When I started teaching I used to put on my mask and costume and go to work as my alter ego “Mr. O’Connor.” Over time I embraced that person more fully and the gap between real-life Mark and his on-the-clock version narrowed. Eventually the schism was healed and I could be both Mark and Mr. O’Connor. The teaching part of a teaching job is creative and requires you to reach inside yourself in order to connect with the student and be their guide and helper. (The job part of a teaching job is just as crappy and mind-numbing as any other job.) That creativity helped me grow as a person.

I’ve fiddled around with writing half of my life. I’ve never pursued it with the zeal and passion that professionals exhibit because writing is hard. And I already spent a bunch of time in this life working hard. Maybe I just need to remember that all the writing things I’ve done that I feel good about were, in the end, fun. Sure, they caused me sweat and anguish, but overall they were good times. Just because it’s hard doesn’t mean it has to feel like work. Just because it’s hard doesn’t mean it can’t be fun.

That’s a long-winded way to say sorry to my fan club for not keeping up with the regular posts. I realize my fan club could all meet comfortably in a VW bug, but I’d be happy with a fan club that could fit in bathtub. Even one reader makes it worth it! I’m getting back on the train and will have new stuff at a minimum of once a week, I promise. Twice if I want twice as much fun!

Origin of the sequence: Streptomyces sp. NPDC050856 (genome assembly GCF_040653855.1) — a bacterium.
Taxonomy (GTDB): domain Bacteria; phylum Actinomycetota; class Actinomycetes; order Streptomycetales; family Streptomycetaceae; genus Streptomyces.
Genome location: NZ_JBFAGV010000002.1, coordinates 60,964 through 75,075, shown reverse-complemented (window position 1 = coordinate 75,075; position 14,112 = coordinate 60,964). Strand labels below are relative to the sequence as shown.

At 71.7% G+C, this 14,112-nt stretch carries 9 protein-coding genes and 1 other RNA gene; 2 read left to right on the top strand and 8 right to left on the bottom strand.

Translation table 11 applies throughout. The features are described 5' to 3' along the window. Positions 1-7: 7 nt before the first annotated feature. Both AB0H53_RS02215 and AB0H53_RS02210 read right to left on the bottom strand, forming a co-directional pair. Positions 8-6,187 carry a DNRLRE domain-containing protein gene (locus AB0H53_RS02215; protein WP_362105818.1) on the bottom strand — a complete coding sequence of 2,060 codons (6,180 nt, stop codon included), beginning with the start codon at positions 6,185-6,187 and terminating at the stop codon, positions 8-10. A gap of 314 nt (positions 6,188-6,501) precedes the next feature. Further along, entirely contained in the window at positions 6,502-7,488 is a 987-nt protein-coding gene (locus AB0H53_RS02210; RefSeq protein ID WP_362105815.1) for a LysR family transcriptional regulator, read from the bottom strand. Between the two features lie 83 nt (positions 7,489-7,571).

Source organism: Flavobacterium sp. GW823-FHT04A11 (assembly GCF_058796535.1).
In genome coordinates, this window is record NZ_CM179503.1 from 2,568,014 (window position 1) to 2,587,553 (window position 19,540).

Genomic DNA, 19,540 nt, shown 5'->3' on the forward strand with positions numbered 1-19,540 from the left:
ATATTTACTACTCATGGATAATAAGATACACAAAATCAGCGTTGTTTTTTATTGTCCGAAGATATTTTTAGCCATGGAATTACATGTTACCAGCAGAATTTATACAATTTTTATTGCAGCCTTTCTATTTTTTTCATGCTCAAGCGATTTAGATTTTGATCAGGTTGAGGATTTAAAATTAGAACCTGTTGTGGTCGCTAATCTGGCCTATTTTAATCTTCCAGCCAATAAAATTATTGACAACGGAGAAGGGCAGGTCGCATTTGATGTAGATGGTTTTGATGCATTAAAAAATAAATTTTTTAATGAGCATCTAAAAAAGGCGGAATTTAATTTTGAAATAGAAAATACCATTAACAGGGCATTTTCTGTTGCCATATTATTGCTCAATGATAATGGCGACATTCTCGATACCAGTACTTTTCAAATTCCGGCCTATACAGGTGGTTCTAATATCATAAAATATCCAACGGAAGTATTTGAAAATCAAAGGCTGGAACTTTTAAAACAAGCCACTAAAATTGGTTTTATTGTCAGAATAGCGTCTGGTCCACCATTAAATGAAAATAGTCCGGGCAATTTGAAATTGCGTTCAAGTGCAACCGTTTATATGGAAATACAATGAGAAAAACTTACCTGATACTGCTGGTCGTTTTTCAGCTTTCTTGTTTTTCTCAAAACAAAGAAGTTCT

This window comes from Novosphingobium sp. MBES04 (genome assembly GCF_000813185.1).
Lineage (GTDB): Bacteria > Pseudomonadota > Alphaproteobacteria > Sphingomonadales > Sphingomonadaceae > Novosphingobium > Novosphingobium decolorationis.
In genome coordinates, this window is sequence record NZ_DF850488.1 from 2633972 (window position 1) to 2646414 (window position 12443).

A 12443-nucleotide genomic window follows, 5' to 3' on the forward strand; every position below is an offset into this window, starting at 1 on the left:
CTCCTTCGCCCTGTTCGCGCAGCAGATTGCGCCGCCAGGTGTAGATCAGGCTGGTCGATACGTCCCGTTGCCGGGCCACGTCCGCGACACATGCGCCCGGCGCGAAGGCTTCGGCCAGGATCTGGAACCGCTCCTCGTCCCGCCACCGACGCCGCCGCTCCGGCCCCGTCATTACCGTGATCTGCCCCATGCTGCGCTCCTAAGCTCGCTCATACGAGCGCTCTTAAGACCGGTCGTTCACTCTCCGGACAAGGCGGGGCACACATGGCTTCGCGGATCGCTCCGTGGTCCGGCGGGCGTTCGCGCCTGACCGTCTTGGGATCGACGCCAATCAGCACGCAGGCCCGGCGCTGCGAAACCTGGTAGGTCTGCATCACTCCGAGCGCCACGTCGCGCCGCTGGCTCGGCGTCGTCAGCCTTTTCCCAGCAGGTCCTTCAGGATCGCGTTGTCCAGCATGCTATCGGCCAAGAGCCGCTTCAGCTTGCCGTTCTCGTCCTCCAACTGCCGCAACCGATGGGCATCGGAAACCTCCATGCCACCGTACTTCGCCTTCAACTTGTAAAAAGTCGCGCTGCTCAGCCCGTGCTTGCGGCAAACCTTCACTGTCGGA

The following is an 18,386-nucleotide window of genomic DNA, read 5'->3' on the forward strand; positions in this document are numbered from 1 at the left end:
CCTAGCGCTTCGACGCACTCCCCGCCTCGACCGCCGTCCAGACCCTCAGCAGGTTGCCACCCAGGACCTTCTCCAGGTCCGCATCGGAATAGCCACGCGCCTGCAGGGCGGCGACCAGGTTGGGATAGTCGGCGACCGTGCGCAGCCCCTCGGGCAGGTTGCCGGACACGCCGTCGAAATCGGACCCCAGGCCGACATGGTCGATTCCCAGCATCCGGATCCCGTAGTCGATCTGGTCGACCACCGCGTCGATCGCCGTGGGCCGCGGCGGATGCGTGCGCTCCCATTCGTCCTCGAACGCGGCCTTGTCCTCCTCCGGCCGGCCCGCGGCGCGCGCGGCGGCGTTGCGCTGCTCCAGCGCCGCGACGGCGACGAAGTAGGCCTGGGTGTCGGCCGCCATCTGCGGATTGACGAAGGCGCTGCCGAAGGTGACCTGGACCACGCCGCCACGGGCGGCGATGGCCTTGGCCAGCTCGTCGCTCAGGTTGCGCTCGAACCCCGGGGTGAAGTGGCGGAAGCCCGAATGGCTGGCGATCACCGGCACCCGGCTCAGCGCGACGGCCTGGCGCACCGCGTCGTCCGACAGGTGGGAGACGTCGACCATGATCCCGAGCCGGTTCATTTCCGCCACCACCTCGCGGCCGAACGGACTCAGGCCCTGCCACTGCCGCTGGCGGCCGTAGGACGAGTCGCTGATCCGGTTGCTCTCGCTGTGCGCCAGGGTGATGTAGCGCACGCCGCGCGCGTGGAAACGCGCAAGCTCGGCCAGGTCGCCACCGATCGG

No one worships Zeus anymore. There was a time when he was the biggest bad-ass of them all, but now he’s just a character in a mythology book. How does that happen? How does a god go extinct? I mean, he’s a GOD. Dinosaurs and dodos go extinct, they are flesh-and-blood. But Zeus? He was immortal. Note the oxymoron: “was” immortal. If you are immortal you can’t be a “was.” But Zeus is a big-time “was.” Historically we know it was the emergence of monotheism in the person of Yahweh/Jehovah aka The God of Abraham that did in the Greek deities. Jesus Christ and the early Greek-speaking Xians held the nail, and Constantine the Great wielded the hammer that finally finished them off. And they are dead, dead as a doornail.

So where did Zeus and Athena and the like go? I suppose contemporary religion-istas would tell me they never existed in the first place, that there is only The One True God. But for the many thousands, perhaps millions, who were devotees of the Olympian pantheon, Zeus was very real, as were Hera and Artemis and the rest. I’m going to suppose that once a certain critical mass of adherents is reached, a belief, no matter how ridiculous, becomes a truth. It takes form and becomes real. Once the number of worshipers drops below that critical number, the gods disappear. A consequence of that supposition is that the gods should re-appear if the people choose to follow them again!